It’s that time again over on CreativeLive – Photo Week! As far as high-quality, free photography education goes, it doesn’t get much better than CreativeLive’s classes. I’ve followed CreativeLive since the beginning and have watched numerous courses, and even purchased a couple of the best ones that I wanted to rewatch.
If you’re not familiar with CreativeLive, let me enlighten you. Some of the biggest names in the creative world teach live classes on many subjects such as photography, photoshop, videography, web design, and many others. The classes are free to watch live and can be purchased after the live event if you missed it or want to rewatch the course. I have watched fantastic classes on landscape and travel photography, photoshop, and the business of photography to name just a few. Courses are taught by some of the biggest names in the industry such as Joe McNally, Matt Kloskowski, David duChemin, and Benjamin Von Wong.
Photo Week 2017 is looking pretty exciting already. I’m especially looking forward to watching Ian Shive’s Travel Photography courses. You can RSVP to the live events or pre-purchase the courses over HERE.
I love waterfalls. I mean I REALLY love waterfalls. I could stare and listen to the sights and sounds of thundering water falling onto rocks for hours. Whenever I’m visiting somewhere new and researching potential photo locations, I almost always search for waterfalls. They appeal to both the outdoor adventure lover and the photographer in me. They can make for some gorgeous images, especially being a big long-exposure photography fan. Long exposures can easily turn moving water into beautiful silky-smooth streams.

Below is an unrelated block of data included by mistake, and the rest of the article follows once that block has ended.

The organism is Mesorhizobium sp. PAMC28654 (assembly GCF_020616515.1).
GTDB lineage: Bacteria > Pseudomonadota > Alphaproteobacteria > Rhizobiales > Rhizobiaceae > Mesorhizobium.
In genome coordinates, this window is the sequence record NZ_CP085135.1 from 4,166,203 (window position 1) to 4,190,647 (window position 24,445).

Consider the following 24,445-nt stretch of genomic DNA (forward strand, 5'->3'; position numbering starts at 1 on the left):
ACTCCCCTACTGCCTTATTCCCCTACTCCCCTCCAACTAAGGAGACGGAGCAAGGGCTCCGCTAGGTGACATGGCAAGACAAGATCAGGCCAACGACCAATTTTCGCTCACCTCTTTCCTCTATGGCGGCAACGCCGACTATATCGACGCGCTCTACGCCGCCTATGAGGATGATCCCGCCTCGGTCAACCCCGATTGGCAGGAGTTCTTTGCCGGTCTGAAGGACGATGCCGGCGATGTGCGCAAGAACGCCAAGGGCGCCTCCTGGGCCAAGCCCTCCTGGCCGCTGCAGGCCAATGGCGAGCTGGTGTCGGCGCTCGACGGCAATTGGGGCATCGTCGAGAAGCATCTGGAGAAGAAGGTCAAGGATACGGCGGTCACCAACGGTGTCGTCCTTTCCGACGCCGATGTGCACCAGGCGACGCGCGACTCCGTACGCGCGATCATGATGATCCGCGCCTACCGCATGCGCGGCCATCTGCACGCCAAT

Needless to say, before I travelled to Canada, I spent many hours researching great locations and scenery to photograph. As most of my time was going to be based in British Columbia I searched for waterfalls in BC. Brandywine Falls, just outside Whistler, was one of the most dramatic, so I made my way there with camera gear in tow. Going in early summer was a great idea, as the water was pumping out from all the snow melting off the mountains. This image was made from the viewing platform above the waterfall, but I’m hoping to get back there to hike/climb/fall down the apparently very sketchy trail to the bottom of the falls.
If you’re planning to visit Whistler or BC, I highly recommend checking out Brandywine Falls. It’s an easy walk from the roadside parking lot to the viewing platform, and it’s well worth seeing for yourself!
It’s that time again, so here’s another free wallpaper for your computer or device. This one is a long exposure image I made on the north side of Mount Maunganui this last summer. Gotta love the long warm evenings for shooting during sunset and dusk. Being able to get out in the water to shoot these kind of images without worrying about getting cold makes landscape photography so much more enjoyable!